I’ve been thinking about “tree hugging.”
What’s the first thing that comes to mind when you hear that?
Is it, as a quick Wikipedia search revealed, “A slang, sometimes derogatory, term for environmentalists”?
Could it be the literal act of hugging a tree?
If you did actually hug a tree, how do you imagine you would feel?
It might not surprise you that I have hugged a tree.

Ok, ok - I must admit I'm not monogomous when it comes to trees. I've hugged many ;)
To be honest, as many times I’ve done it, I still can feel that when I hug a tree, it immediately turns me into the kind of person that our society shuns, outcasts, and labels as crazy.
All I’m actually doing is leaning in to something stronger, allowing myself to be supported, and wrapping my arms around something that is round and fits just the right way in my arms.
I’m pausing, yielding my body weight, resting, breathing, taking a break, giving in….
Sometimes the bark is rough; sometimes I stain my clothes with sap; sometimes I scratch my face.
Other times I notice just how GOOD the bark smells; I notice the critter crawling up an enormous tower of a trunk; I notice the soft, smooth white bark of the incredible western Aspen.
Two weeks ago, during the Boulder Creek CityDance - a sunrise to sunset event of dancing at different sites along the Boulder Creek – I led an activity where I invited people to do a “Yield and Push Dance” with trees. Here’s how the activity went:

  1. Find a tree (we were in a park, but this can be anywhere you feel comfortable to explore).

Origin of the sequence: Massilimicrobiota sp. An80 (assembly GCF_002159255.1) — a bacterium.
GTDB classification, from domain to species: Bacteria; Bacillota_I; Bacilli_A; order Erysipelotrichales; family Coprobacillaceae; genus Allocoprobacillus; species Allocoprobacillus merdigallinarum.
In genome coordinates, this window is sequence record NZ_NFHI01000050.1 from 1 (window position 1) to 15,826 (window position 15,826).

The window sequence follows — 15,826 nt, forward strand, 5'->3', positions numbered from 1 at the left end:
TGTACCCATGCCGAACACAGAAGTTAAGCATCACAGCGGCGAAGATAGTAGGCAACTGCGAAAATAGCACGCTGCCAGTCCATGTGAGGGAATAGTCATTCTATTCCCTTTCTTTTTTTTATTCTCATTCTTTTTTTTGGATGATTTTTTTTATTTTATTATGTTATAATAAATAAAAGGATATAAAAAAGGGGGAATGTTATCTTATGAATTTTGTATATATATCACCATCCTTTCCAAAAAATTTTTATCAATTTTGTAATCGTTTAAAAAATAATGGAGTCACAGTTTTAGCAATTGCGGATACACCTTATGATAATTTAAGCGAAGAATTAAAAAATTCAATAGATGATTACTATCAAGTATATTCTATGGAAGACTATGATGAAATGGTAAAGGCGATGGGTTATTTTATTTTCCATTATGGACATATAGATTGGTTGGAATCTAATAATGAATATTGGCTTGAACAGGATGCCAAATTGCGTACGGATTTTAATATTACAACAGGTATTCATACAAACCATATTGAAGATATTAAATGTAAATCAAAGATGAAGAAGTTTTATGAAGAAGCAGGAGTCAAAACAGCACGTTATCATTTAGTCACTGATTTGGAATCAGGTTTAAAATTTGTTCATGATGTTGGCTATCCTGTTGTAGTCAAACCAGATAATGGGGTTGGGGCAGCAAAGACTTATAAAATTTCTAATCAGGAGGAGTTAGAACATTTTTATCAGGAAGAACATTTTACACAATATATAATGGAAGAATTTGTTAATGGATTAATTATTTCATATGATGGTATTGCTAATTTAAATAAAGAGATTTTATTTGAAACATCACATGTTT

2. Allow your body to completely yield and be supported by the tree. Try leaning in different ways, with different body parts, releasing the weight of your body into the tree. Sense how gravity impacts your body, the tree, and your relationship with the tree.
  3. Any time you want to move, do so only by pushing. Push with your hands, your head, your thighs, your feet. Push into the ground, the tree, a branch, another body part. Move however you like, at any speed, but only by pushing.
  4. Notice what kinds of movement happen. Notice emotions and images. Pushing can get tiring. Allow yourself to move back and forth between yielding and pushing as your energy allows.
  5. Allow yourself at least 10 minutes with this tree. Then try it with a tree of a different age and size.
  6. If you have someone who wants to explore this practice with you, try the “Yield & Push” dance with each other after dancing with the trees. Try out movements that you found with your trees. Use extra care and consciousness as you work with another human.

During the Creek Dance activity, people were scattered around the park, each person doing a slow dance with a tree. It was striking.

A couple of tourists biked by; remarking out loud in what I perceived to be a mixed sense of surprise and awe, “They are actually hugging trees.”
Last week, I was inspired by an elder who wrote this postcard to the earth:

"Seeking to make
an Eco Joke
I hugged you,
By the longing
My hug released,
By the insight:
You've longed for my hug
for years"

Why not give it a try?
Try the full Yield and Push dance above. Or keep it simple and hug a tree.

Notice what you notice.

Let me know how it goes by responding below.

If there’s anyone in your life, near or far, who could use a hug – please send this along.